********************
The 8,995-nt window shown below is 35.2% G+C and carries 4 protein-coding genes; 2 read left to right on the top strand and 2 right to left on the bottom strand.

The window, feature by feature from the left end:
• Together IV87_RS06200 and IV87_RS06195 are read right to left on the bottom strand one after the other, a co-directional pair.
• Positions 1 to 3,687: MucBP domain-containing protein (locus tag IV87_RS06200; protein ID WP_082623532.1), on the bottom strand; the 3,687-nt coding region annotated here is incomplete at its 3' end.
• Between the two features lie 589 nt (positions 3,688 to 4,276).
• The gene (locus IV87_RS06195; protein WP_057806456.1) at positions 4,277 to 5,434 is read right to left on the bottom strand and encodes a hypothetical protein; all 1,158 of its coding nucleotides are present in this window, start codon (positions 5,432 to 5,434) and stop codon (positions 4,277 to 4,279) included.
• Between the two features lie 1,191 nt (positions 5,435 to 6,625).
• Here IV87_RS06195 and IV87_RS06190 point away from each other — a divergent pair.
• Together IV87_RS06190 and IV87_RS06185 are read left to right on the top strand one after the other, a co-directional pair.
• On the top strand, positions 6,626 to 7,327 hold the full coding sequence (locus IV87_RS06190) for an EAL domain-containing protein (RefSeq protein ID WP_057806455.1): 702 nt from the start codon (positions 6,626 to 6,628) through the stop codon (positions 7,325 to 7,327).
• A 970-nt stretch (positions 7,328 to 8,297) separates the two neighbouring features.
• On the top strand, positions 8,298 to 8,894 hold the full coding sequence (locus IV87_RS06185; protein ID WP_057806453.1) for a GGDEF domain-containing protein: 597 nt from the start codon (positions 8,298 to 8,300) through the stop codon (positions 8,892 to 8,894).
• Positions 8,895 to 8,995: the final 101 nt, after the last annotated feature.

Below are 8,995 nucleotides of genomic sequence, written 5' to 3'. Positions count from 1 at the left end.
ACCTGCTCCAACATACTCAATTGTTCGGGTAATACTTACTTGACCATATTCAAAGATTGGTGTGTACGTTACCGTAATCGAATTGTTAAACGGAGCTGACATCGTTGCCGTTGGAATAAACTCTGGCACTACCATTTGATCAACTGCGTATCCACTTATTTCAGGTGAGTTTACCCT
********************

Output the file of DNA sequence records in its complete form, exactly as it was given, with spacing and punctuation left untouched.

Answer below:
The 8,995-nt window shown below is 35.2% G+C and carries 4 protein-coding genes; 2 read left to right on the top strand and 2 right to left on the bottom strand.

The window, feature by feature from the left end:
• Together IV87_RS06200 and IV87_RS06195 are read right to left on the bottom strand one after the other, a co-directional pair.
• Positions 1 to 3,687: MucBP domain-containing protein (locus tag IV87_RS06200; protein ID WP_082623532.1), on the bottom strand; the 3,687-nt coding region annotated here is incomplete at its 3' end.
• Between the two features lie 589 nt (positions 3,688 to 4,276).
• The gene (locus IV87_RS06195; protein WP_057806456.1) at positions 4,277 to 5,434 is read right to left on the bottom strand and encodes a hypothetical protein; all 1,158 of its coding nucleotides are present in this window, start codon (positions 5,432 to 5,434) and stop codon (positions 4,277 to 4,279) included.
• Between the two features lie 1,191 nt (positions 5,435 to 6,625).
• Here IV87_RS06195 and IV87_RS06190 point away from each other — a divergent pair.
• Together IV87_RS06190 and IV87_RS06185 are read left to right on the top strand one after the other, a co-directional pair.
• On the top strand, positions 6,626 to 7,327 hold the full coding sequence (locus IV87_RS06190) for an EAL domain-containing protein (RefSeq protein ID WP_057806455.1): 702 nt from the start codon (positions 6,626 to 6,628) through the stop codon (positions 7,325 to 7,327).
• A 970-nt stretch (positions 7,328 to 8,297) separates the two neighbouring features.
• On the top strand, positions 8,298 to 8,894 hold the full coding sequence (locus IV87_RS06185; protein ID WP_057806453.1) for a GGDEF domain-containing protein: 597 nt from the start codon (positions 8,298 to 8,300) through the stop codon (positions 8,892 to 8,894).
• Positions 8,895 to 8,995: the final 101 nt, after the last annotated feature.

Below are 8,995 nucleotides of genomic sequence, written 5' to 3'. Positions count from 1 at the left end.
ACCTGCTCCAACATACTCAATTGTTCGGGTAATACTTACTTGACCATATTCAAAGATTGGTGTGTACGTTACCGTAATCGAATTGTTAAACGGAGCTGACATCGTTGCCGTTGGAATAAACTCTGGCACTACCATTTGATCAACTGCGTATCCACTTATTTCAGGTGAGTTTACCCT